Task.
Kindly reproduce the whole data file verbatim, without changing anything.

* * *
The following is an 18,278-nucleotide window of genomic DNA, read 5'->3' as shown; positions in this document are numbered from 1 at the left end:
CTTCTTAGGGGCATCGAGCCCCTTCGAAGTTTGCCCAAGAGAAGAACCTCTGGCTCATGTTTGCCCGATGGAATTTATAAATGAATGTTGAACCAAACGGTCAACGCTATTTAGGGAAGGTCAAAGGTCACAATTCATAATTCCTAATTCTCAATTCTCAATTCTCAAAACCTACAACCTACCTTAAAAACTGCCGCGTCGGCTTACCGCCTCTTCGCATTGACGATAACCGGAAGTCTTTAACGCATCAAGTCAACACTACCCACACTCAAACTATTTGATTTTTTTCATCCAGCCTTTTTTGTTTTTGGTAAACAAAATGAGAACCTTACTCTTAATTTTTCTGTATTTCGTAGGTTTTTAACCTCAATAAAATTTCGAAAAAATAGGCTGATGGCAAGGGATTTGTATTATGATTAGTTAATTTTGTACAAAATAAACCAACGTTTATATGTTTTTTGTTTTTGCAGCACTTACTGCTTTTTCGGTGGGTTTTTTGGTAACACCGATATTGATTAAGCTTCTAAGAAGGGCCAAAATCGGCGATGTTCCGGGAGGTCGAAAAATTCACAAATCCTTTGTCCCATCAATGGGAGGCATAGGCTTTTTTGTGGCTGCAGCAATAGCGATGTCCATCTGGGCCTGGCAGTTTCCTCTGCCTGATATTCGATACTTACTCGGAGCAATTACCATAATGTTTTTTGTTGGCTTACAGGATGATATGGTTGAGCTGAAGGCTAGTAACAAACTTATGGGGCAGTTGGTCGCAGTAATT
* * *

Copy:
The following is an 18,278-nucleotide window of genomic DNA, read 5'->3' as shown; positions in this document are numbered from 1 at the left end:
CTTCTTAGGGGCATCGAGCCCCTTCGAAGTTTGCCCAAGAGAAGAACCTCTGGCTCATGTTTGCCCGATGGAATTTATAAATGAATGTTGAACCAAACGGTCAACGCTATTTAGGGAAGGTCAAAGGTCACAATTCATAATTCCTAATTCTCAATTCTCAATTCTCAAAACCTACAACCTACCTTAAAAACTGCCGCGTCGGCTTACCGCCTCTTCGCATTGACGATAACCGGAAGTCTTTAACGCATCAAGTCAACACTACCCACACTCAAACTATTTGATTTTTTTCATCCAGCCTTTTTTGTTTTTGGTAAACAAAATGAGAACCTTACTCTTAATTTTTCTGTATTTCGTAGGTTTTTAACCTCAATAAAATTTCGAAAAAATAGGCTGATGGCAAGGGATTTGTATTATGATTAGTTAATTTTGTACAAAATAAACCAACGTTTATATGTTTTTTGTTTTTGCAGCACTTACTGCTTTTTCGGTGGGTTTTTTGGTAACACCGATATTGATTAAGCTTCTAAGAAGGGCCAAAATCGGCGATGTTCCGGGAGGTCGAAAAATTCACAAATCCTTTGTCCCATCAATGGGAGGCATAGGCTTTTTTGTGGCTGCAGCAATAGCGATGTCCATCTGGGCCTGGCAGTTTCCTCTGCCTGATATTCGATACTTACTCGGAGCAATTACCATAATGTTTTTTGTTGGCTTACAGGATGATATGGTTGAGCTGAAGGCTAGTAACAAACTTATGGGGCAGTTGGTCGCAGTAATT